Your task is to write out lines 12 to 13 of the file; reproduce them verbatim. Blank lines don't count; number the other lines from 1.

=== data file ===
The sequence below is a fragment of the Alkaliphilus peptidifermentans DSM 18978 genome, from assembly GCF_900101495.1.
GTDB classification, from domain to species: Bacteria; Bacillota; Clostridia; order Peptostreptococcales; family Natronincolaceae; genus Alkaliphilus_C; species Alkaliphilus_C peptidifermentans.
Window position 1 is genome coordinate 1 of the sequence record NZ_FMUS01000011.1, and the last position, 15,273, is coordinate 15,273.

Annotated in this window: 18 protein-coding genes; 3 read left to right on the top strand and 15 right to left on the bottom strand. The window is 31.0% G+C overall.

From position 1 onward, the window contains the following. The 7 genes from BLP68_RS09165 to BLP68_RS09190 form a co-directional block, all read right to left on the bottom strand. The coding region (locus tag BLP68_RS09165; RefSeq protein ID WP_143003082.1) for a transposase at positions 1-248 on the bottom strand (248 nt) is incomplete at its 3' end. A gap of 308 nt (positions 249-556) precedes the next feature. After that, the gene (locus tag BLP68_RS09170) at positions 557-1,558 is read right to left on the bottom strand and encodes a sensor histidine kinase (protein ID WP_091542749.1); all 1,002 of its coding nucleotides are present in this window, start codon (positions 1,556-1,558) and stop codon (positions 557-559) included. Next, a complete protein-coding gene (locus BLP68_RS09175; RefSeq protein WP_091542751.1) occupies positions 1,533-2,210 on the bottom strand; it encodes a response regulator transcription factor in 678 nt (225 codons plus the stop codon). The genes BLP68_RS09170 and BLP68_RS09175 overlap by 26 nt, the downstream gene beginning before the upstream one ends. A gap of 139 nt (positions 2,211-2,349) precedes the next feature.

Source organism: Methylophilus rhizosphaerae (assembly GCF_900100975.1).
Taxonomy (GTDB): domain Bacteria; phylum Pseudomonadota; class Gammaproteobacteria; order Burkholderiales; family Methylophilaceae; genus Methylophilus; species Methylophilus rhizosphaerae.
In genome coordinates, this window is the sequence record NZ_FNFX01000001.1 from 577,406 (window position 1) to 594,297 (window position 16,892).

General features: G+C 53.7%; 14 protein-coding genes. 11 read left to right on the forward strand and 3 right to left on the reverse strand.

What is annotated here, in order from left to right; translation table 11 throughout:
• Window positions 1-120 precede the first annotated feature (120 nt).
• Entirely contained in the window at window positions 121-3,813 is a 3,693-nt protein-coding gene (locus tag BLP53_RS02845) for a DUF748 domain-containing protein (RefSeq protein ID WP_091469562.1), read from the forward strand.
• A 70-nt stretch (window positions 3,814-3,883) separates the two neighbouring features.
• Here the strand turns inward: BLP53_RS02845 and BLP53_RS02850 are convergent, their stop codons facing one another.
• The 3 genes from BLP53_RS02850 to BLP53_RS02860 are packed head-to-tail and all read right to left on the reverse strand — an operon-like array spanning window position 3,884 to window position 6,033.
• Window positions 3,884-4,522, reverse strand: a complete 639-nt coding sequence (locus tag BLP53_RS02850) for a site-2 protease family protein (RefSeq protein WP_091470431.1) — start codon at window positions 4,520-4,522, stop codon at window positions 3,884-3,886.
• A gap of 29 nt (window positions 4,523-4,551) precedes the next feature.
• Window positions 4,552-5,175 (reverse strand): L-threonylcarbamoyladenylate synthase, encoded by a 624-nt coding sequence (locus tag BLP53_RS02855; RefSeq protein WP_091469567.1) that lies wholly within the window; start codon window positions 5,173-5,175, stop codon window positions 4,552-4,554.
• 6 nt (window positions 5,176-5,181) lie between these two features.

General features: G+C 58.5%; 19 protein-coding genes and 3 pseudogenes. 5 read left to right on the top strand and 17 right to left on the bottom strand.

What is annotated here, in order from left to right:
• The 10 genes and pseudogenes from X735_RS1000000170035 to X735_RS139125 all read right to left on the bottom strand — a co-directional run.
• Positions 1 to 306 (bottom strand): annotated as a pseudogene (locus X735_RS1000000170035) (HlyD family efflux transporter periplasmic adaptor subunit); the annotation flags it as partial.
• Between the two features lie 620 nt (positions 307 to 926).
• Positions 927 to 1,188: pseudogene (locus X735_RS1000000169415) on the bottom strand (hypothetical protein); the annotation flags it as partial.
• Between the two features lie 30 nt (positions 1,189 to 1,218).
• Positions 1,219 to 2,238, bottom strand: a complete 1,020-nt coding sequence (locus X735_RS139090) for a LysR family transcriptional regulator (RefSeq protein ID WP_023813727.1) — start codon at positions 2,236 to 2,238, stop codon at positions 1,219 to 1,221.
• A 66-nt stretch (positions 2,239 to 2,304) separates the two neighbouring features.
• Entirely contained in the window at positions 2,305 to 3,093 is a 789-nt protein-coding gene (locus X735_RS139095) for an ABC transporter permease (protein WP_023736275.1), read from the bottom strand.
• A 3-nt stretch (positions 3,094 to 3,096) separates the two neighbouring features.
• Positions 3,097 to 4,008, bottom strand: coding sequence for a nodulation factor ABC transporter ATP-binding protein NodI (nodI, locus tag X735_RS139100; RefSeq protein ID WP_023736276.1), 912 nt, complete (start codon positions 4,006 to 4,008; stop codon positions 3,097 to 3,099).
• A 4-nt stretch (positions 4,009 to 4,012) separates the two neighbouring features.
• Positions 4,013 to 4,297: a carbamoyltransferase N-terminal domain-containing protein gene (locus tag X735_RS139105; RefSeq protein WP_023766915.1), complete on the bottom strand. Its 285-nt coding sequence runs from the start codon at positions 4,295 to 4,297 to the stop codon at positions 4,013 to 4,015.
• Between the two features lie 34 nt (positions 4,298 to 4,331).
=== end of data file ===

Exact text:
• Entirely contained in the window at window positions 121-3,813 is a 3,693-nt protein-coding gene (locus tag BLP53_RS02845) for a DUF748 domain-containing protein (RefSeq protein ID WP_091469562.1), read from the forward strand.
• A 70-nt stretch (window positions 3,814-3,883) separates the two neighbouring features.